Hacking vs. Prototyping vs. Production Code

How my personal command-line tool grew up to become a professional product

Glynn Bird
Jul 17, 2017 · 4 min read
  • If you’re making demo code that others can use as guidance, then it may be written in a clear, but oversimplified, way. In this case, legibility is more important than performance or great architecture. The code is more than “disposable” — it exists as an educational aid, rather than an exemplar of best practice.
  • If you’re building an open-source library that you’re expecting others to use and adopt, then you should have automated tests that exercise each line of code, to catch unexpected failures over time. This approach is for code that lasts the long haul.
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The story of couchbackup

I like building command-line tools. As I’m a developer advocate for IBM, and Cloudant (an as-a-service Apache CouchDB database) falls under my purview, the tools are often for CouchDB: couchimport to import and export CSV data, couchshell to interact with your database like a command-line shell, and several others on npm. The couchbackup project is one such tool. It allows databases to be backed-up to text files and for the backup files to be restored to databases.

# backup
couchbackup --db mydatabase > mybackup.txt
# restore
cat mybackup.txt | couchrestore --db myotherdatabase

Making code production-ready

Now that couchbackup v2 has been released, I can look back and see what code was changed and the work that the libraries team did. Here's a summary of how they took my demo code and made it production-ready:

  • The code now features an automated test suite. If folks are going to rely on your tool to back up their precious data, it better do what it says it’s going to do! The codebase is still open-source, but pull requests must pass the test-suite and be reviewed by a contributor prior to acceptance.
  • The API was tweaked: parameters were combined, naming is more consistent, and it is easier to invoke a programmatic backup.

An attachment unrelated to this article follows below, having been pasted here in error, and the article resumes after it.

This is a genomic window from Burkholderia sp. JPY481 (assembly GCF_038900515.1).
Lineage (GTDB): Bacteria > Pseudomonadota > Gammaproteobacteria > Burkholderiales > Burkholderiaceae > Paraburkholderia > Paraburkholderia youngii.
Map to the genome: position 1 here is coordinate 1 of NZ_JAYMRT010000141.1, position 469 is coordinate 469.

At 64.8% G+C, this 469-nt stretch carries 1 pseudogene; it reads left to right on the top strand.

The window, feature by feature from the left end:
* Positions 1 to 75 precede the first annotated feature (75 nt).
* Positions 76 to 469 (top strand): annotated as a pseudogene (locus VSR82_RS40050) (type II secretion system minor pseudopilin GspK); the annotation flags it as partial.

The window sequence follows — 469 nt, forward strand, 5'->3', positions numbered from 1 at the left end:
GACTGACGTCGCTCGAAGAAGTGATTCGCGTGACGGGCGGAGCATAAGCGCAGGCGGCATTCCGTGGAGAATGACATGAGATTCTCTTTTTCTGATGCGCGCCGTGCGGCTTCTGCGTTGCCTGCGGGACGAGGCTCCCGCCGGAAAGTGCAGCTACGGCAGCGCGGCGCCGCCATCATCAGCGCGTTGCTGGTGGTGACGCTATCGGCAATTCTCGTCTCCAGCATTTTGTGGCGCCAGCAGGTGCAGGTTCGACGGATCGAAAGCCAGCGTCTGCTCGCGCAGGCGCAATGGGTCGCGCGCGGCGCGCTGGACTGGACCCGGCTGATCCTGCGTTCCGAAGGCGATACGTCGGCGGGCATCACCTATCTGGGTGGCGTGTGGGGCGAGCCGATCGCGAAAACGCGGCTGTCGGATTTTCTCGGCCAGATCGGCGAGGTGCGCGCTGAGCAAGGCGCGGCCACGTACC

• Events and error-handling are improved. The code behaves more predictably in error conditions. It fails fatally for permanent errors (such as authentication failure) but retries temporal errors (such as timeouts).
  • Code style rules are in place. The entire codebase is “linted” to the same standards. Machine-readable comments are in place above each function, and a greater level of consistency is applied across source code files.
  • Performance improvements: allowing extra pairs of eyes to see how an algorithm performs can lead to optimisations. Connection pooling of HTTP requests and memory usage reduction by controlling volume of data consumed from a stream are just two examples.
  • A host of bugs were fixed and features added.
  • callbacks, or Promises
  • semicolons
  • indentation
  • function lengths
  • module size
  • build tools
  • testing frameworks

Using couchbackup

You can install couchbackup on your Node.js-enabled machine with:

npm install -g @cloudant/couchbackup
couchbackup --url http://localhost:5984/mydb > mydata.txt


Thanks to Mike Rhodes, Rich Ellis, Sam Smith, and Tom Blench from the Cloudant team for all the excellent work they have put it to make couchbackup workable.


Things we made with data at IBM’s Center for Open Source Data and AI Technologies.

Glynn Bird

Written by

Developer @ IBM. https://glynnbird.com


Things we made with data at IBM’s Center for Open Source Data and AI Technologies.